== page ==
How Gilded Ages End

tags: unions, inequality, WEALTHY

Paul Starr is co-founder and co-editor of the The American Prospect. and professor of sociology and public affairs at Princeton University. A winner of the Pulitzer Prize for General Nonfiction and the Bancroft Prize in American history, he is the author of seven books, including most recently Remedy and Reaction: The Peculiar American Struggle over Heath Care Reform (Yale University Press, revised ed. 2013).

... During the past century, popular movements in the advanced democracies, including unions and political parties allied with them, enabled ordinary people to share in the gains of economic growth and to enjoy both more security and more freedom. Changes in legal doctrines subordinating property rights to the general welfare allowed for stronger regulation of the economy. These developments bore fruit in the three decades after World War II, when both prosperity and political power were widely shared in Western Europe and North America.

In the United States, the relatively balanced pluralism of the postwar decades has increasingly given way to a more polarized political economy. The long decline of unions has probably been the single most important factor in the slide toward greater inequality in power and economic rewards. Beginning in the 1970s, while business interests mobilized, the engagement of ordinary citizens in civic and political life atrophied. Rather than relying on local volunteers going door to door, political campaigns became increasingly dependent on paid media and consequently on financial donors. And since money is distributed less equally than time, the pursuit of office has increasingly sent candidates in pursuit of patronage by the affluent.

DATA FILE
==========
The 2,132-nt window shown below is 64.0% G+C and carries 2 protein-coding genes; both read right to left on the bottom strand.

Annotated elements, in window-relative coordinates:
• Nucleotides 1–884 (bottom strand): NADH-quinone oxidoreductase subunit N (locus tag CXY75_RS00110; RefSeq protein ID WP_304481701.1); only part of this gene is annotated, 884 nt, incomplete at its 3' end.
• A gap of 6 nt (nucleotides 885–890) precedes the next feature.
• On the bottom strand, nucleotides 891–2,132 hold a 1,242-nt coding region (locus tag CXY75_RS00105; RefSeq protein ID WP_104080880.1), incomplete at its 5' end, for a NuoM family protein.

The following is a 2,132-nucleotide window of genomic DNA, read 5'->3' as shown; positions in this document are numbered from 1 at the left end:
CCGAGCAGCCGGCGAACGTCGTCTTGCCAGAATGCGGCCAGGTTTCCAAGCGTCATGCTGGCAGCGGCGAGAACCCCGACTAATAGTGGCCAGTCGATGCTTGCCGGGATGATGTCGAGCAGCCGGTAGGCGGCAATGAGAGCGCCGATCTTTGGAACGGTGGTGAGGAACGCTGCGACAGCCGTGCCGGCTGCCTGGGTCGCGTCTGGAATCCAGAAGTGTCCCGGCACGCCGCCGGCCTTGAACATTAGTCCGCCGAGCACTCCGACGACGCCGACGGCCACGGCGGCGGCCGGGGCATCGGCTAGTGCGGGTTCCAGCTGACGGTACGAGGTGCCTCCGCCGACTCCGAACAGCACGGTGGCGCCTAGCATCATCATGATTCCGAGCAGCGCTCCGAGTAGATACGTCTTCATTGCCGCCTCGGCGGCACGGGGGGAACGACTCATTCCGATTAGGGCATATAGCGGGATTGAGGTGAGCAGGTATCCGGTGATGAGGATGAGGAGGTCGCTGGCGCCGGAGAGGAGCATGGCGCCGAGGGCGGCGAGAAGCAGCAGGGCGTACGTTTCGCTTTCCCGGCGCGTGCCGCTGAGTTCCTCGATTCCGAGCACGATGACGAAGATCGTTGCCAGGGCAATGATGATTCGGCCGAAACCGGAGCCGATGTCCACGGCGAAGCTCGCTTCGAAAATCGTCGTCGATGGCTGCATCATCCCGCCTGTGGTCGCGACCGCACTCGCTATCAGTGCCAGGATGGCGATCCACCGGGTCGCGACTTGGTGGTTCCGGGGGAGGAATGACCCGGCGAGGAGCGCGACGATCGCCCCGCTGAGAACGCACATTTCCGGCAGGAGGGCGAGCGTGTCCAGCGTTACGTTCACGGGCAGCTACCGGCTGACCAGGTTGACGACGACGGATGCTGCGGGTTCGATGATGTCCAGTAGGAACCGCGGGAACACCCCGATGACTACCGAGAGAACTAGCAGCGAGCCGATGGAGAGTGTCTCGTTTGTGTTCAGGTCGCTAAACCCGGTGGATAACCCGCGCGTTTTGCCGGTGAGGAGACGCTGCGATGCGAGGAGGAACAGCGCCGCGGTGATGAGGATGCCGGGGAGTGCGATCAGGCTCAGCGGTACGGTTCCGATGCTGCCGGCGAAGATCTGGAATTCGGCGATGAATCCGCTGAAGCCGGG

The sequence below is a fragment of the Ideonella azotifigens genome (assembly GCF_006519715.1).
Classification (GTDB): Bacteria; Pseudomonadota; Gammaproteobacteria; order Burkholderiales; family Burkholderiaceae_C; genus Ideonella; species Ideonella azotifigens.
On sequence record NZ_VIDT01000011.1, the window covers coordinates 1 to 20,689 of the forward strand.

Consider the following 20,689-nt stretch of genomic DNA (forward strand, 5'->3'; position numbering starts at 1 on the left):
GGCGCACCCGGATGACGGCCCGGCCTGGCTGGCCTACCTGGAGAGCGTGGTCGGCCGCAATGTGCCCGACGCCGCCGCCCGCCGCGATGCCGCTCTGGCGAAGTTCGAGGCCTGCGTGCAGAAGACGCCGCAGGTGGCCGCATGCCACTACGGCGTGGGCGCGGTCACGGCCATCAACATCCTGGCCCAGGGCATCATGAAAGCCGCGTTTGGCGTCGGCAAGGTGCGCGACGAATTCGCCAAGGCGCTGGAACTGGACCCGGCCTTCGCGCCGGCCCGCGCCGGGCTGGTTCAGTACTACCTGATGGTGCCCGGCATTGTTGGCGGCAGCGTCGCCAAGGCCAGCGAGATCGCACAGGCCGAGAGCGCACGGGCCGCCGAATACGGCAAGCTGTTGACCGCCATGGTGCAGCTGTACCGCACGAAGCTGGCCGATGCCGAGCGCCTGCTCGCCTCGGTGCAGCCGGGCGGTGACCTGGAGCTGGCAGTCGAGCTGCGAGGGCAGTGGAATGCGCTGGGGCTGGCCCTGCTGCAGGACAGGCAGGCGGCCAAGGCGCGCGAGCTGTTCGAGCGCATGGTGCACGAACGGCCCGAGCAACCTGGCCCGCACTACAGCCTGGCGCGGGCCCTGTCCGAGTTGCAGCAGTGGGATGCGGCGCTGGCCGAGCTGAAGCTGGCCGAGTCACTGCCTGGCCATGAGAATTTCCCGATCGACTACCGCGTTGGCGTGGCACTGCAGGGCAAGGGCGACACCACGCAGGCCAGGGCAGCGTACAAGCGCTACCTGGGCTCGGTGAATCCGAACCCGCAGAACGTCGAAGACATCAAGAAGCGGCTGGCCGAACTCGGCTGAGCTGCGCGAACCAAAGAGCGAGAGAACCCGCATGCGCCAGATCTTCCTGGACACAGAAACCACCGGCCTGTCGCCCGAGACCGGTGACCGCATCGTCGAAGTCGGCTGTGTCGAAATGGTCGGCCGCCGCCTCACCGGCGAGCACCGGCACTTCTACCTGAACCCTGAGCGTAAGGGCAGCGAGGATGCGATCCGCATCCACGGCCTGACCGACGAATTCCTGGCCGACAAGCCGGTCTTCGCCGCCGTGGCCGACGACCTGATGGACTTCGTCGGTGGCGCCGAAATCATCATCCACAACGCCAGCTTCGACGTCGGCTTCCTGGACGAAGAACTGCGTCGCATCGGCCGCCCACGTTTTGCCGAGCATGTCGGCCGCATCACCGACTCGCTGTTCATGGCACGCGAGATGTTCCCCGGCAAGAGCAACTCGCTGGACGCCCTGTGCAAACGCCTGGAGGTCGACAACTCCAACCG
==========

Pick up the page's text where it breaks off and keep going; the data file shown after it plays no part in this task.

A series of empirical studies have demonstrated the consequences of these changes for political participation and government responsiveness. Union members accounted for 25 percent of political activity in 1967 but only 11 percent in 2006, according to an estimate by Kay Lehman Schlozman, Sidney Verba, and Henry E. Brady in The Unheavenly Chorus, a 2012 study of trends in participation. (The title is an allusion to a well-known line by E.E. Schattschneider: “The flaw in the pluralist heaven is that the heavenly chorus sings with a strong upper-class accent.”) Surveying the representation of group interests in Washington as of the early 2000s, Schlozman and her colleagues find those interests to be overwhelmingly weighted in favor of business.

An “upper-class accent” is an understatement of the bias of policy. In Affluence and Influence, also published in 2012, Martin Gilens uses data from nearly 2,000 questions in public opinion surveys about proposed policies from 1981 to 2002 to measure the government’s responsiveness to people at different income levels. The policies adopted, Gilens finds, were strongly related to the views of upper-income people, but not at all to the preferences of poor or even middle-income Americans. Expanding the analysis to include interest groups, Gilens and Benjamin I. Page find the same pattern of elite domination. Whether individually or through groups, average citizens had no independent effect on what government actually did.

This research, it should be stressed, concerns a period—1981 to 2002—when Republicans dominated national policy-making; Democrats had control of both the presidency and Congress for only two years (1993–1994). Even in regard to the “age of Reagan,” the findings do not prove Winters’s argument about oligarchy, which is about the influence of the .001 percent on policies that impinge on their fortunes. A recent study of the wealthy elite in the Chicago area confirms, however, that the truly wealthy are highly active in politics (often in direct touch with their senators and other political leaders) and that their views on key economic questions diverge markedly from those of the public at large....

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